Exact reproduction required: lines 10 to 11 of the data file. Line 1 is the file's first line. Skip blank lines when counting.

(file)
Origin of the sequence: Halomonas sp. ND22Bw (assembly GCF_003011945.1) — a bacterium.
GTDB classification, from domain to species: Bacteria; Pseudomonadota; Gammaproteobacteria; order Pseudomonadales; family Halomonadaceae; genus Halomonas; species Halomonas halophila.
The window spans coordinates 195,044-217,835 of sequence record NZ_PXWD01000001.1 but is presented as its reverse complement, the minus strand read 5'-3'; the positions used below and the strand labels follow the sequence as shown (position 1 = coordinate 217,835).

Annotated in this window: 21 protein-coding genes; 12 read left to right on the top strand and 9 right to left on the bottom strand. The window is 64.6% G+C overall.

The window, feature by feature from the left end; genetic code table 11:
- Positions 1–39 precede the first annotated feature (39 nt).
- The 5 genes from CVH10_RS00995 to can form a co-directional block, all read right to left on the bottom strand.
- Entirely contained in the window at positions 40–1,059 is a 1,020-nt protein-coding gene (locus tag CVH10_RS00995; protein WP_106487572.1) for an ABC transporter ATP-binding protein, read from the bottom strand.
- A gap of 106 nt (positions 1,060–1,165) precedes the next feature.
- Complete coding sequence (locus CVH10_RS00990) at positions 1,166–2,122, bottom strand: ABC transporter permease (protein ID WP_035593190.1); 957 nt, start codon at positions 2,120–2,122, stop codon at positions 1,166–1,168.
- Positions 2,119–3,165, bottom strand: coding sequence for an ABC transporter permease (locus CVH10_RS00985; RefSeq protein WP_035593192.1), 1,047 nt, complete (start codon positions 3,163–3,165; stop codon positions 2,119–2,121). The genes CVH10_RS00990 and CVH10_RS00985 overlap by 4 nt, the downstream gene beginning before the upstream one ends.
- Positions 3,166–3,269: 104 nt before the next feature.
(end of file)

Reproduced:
- Complete coding sequence (locus CVH10_RS00990) at positions 1,166–2,122, bottom strand: ABC transporter permease (protein ID WP_035593190.1); 957 nt, start codon at positions 2,120–2,122, stop codon at positions 1,166–1,168.
- Positions 2,119–3,165, bottom strand: coding sequence for an ABC transporter permease (locus CVH10_RS00985; RefSeq protein WP_035593192.1), 1,047 nt, complete (start codon positions 3,163–3,165; stop codon positions 2,119–2,121). The genes CVH10_RS00990 and CVH10_RS00985 overlap by 4 nt, the downstream gene beginning before the upstream one ends.